Flutter Navigation – The Basics

This is the first article of a multi-part series where we will focus on how to navigate within a Flutter app.  In this article, we are going to cover the basics of navigating between screens in Flutter.  In future articles we’ll cover more advanced topics like building menus, named routes, and how to prevent navigation.  Preventing navigation is useful if you want to limit access to a specific page or if you want to keep a user on a specific page until their intended task is complete.

If you are interested in reading this entire series, here are the links for you:

The Basics of Navigation

When dealing with navigation in Flutter, you’ll become very familiar with two classes: Navigator and Route.  Navigator allows you to move between screens (aka pages).  Route is simply an abstraction of a screen used by Navigator.  So if I build two screens – lets call these screen1 and screen2, Navigator considers the screens as Routes and I can move between screen1 and screen2 using Navigator.  And just in case it is not clear these screens are just widgets that you build.  We’ll show you how to build those widgets and navigate between them!

Creating the App

If you are not yet familiar with the basics of creating a flutter app, please see my first post in this series on flutter – From Zero to App with Flutter.

Note – for this post we’ll be using VS Code although other IDEs may be used.  Open up VS Code and from the command palette (CTRL+SHIFT+P) choose ‘Flutter:New Project’.  Enter a new project name and hit Enter.  VS Code will setup your new project, which we will be heavily modifying next…

The structure of this app will be comprised of 3 files –

Our main.dart file is rather straight forward.  All we are doing inside main.dart is setting up the Flutter app.  Open up your main.dart file and replace its entire contents with the following code:

import 'package:flutter/material.dart';
import 'home.dart';

void main() => runApp(new MyApp());

class MyApp extends StatelessWidget {
  // This widget is the root of your application.
  @override
  Widget build(BuildContext context) {
    return new MaterialApp(
      title: 'Flutter Nav Demo 1',
      theme: new ThemeData(
        primarySwatch: Colors.blue,
      ),
      home: new MyHomePage(),
    );
  }
}

What the above code does is setup a Flutter App and tell the Flutter framework to display by default an instance of MyHomePage.  Let’s go ahead and create the home page by adding a new file named home.dart and place within it the following code:

import 'package:flutter/material.dart';
import 'about.dart';

class MyHomePage extends StatefulWidget {
  
  @override
  _MyHomePageState createState() => new _MyHomePageState();
}

void _navAbout(BuildContext context) {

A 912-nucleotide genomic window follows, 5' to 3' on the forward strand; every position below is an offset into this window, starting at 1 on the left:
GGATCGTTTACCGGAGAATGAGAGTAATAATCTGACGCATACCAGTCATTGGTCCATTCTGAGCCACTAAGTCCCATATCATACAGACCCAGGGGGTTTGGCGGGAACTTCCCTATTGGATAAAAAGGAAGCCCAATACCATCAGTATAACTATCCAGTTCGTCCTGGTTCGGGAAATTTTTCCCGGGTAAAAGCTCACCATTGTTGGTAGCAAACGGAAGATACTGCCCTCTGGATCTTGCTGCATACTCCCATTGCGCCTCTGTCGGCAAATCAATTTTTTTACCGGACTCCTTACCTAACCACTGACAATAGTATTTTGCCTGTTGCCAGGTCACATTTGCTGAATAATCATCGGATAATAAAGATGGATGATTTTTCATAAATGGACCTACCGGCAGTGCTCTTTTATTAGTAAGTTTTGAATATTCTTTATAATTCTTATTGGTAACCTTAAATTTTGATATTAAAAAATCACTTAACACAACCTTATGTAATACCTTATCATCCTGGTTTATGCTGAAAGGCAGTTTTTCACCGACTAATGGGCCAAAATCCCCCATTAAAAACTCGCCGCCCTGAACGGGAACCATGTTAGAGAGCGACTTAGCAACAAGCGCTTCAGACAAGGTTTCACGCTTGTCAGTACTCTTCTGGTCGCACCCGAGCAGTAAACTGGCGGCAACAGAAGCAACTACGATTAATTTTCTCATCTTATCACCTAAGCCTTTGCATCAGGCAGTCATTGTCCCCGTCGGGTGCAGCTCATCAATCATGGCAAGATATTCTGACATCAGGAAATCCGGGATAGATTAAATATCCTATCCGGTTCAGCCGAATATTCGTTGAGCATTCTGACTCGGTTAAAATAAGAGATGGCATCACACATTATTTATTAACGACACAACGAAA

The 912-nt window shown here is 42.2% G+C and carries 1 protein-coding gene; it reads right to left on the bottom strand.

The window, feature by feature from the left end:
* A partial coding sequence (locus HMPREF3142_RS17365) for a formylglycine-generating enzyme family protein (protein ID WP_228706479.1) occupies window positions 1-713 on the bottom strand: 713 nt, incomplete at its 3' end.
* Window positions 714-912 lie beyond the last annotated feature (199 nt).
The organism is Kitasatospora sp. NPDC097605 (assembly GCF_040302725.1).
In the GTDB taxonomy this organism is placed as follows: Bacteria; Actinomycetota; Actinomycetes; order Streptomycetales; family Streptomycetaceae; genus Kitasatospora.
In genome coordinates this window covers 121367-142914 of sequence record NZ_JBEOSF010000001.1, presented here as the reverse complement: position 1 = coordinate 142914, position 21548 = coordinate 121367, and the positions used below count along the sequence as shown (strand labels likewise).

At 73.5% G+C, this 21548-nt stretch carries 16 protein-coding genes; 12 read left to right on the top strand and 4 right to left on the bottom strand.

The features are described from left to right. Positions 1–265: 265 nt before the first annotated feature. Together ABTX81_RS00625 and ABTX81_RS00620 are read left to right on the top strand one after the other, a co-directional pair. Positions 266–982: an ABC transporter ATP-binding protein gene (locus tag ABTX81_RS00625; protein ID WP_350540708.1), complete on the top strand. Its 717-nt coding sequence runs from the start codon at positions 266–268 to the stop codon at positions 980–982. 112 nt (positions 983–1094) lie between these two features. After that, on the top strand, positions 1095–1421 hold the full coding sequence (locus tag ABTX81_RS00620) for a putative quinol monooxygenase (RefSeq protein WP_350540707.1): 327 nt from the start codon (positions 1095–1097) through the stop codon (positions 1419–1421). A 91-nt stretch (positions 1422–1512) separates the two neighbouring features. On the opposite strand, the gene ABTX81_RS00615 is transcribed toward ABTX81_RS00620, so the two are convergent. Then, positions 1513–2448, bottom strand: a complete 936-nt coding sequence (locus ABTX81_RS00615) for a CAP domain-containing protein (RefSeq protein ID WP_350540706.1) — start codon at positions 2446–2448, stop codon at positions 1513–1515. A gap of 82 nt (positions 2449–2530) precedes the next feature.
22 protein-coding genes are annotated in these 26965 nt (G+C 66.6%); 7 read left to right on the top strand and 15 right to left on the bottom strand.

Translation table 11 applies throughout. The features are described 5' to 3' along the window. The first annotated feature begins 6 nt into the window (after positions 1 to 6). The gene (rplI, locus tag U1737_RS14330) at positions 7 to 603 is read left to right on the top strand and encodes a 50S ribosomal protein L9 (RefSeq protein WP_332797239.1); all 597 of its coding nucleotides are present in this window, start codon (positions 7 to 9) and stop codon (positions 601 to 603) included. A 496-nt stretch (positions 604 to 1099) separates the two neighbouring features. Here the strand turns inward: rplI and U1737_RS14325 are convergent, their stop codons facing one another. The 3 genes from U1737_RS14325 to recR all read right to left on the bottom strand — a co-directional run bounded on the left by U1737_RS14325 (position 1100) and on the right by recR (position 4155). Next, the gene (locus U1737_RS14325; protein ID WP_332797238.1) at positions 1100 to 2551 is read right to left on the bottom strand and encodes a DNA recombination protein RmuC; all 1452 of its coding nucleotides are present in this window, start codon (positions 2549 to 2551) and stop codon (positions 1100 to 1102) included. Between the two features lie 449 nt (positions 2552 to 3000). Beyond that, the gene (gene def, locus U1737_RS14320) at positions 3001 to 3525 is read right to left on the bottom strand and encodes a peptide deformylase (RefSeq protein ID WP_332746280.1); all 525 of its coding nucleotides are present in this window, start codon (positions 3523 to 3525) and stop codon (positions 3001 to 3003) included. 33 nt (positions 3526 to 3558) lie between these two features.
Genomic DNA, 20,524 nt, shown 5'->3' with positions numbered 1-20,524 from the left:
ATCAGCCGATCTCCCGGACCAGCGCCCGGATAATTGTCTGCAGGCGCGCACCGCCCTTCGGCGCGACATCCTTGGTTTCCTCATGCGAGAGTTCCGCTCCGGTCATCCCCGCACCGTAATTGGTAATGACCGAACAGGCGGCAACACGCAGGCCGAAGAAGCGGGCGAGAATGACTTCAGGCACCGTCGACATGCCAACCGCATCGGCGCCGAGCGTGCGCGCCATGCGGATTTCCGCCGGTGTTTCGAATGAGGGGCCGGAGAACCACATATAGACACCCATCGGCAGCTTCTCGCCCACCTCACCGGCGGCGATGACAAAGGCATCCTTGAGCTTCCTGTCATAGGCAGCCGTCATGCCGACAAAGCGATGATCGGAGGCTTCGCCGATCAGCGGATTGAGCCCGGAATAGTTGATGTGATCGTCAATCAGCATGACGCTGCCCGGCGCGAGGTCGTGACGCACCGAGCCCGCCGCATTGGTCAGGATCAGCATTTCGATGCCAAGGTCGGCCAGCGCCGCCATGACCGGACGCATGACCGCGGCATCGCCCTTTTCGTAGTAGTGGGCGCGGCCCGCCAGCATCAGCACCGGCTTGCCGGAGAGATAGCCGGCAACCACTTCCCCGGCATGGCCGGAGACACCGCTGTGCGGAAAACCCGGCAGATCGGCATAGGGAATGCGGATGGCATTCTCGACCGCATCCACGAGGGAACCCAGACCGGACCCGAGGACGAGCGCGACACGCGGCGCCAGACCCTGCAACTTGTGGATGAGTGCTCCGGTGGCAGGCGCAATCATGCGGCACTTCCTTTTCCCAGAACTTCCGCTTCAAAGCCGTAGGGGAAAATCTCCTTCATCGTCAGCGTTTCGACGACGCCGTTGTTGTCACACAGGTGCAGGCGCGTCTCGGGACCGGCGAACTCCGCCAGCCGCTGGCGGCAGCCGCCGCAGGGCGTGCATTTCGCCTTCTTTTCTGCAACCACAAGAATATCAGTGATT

Navigator.push(
      context, new MaterialPageRoute(builder: (context) => new AboutPage()));
}

class _MyHomePageState extends State<MyHomePage> {
  @override
  Widget build(BuildContext context) {
    return new Scaffold(
      appBar: new AppBar(
        title: new Text('Home Page'),
      ),
      body: new Center(
        child: new RaisedButton(
          child: new Text('Visit About Page'),
          onPressed: () => _navAbout(context),
        ),
      ),
    );
  }
}

The code we placed within home.dart contains the definition and behavior of our first widget – our home page.  It’s pretty straight forward – it has a button in the center of the page that reads – ‘Visit About Page’.  It also defines an onPressed event handler so that when the button is pressed, the _navAbout method fires and it is within this method that we are first introduced to Navigator:

void _navAbout(BuildContext context) {
  Navigator.push(
      context, new MaterialPageRoute(builder: (context) => new AboutPage()));
}

Within _navAbout, we call Navigator.push in order to push a new instance of the AboutPage onto the navigation stack.  Yep, that is right, navigation within Flutter is a stack based navigation where you push new pages on the stack or pop off an existing page to essentially ‘go back’.

At this point your app will not yet run as it is missing one final piece.  Create another file and name it about.dart.  This file will contain the following source code that will define your about page:

import 'package:flutter/material.dart';

class AboutPage extends StatefulWidget {

  @override
  _AboutPageState createState() => new _AboutPageState();
}

void _navHome(BuildContext context) {
  Navigator.pop(context);
}

class _AboutPageState extends State<AboutPage> {
  @override
  Widget build(BuildContext context) {
    return new Scaffold(
      appBar: new AppBar(
        title: new Text('About'),
      ),
      body: new Center(
        child: new RaisedButton(
          child: new Text('Back to Home Page'),
          onPressed: () => _navHome(context),
        ),
      ),
    );
  }
}

The AboutPage widget is similar to the home page widget in that it has a button you can click to navigate.  In this case we navigate to the home page – and since this is the page we just came from, a simple Navigator.pop will do.  Take note of the _navHome method and how we call Navigator.pop.

Summary

As you can see, navigation in Flutter uses easy to understand concepts like a Navigator and Route.  Navigation is based on a stack of Routes (aka pages or screens) that we push or pop to go where we intend.  This is of course a simplification of things and we will look at more complicated scenarios in future articles.

If you would like to, you can grab the source code for this demo app here: https://github.com/jebright/flutter_nav_app

3 thoughts on “Flutter Navigation – The Basics”

Leave a Reply

Your email address will not be published. Required fields are marked *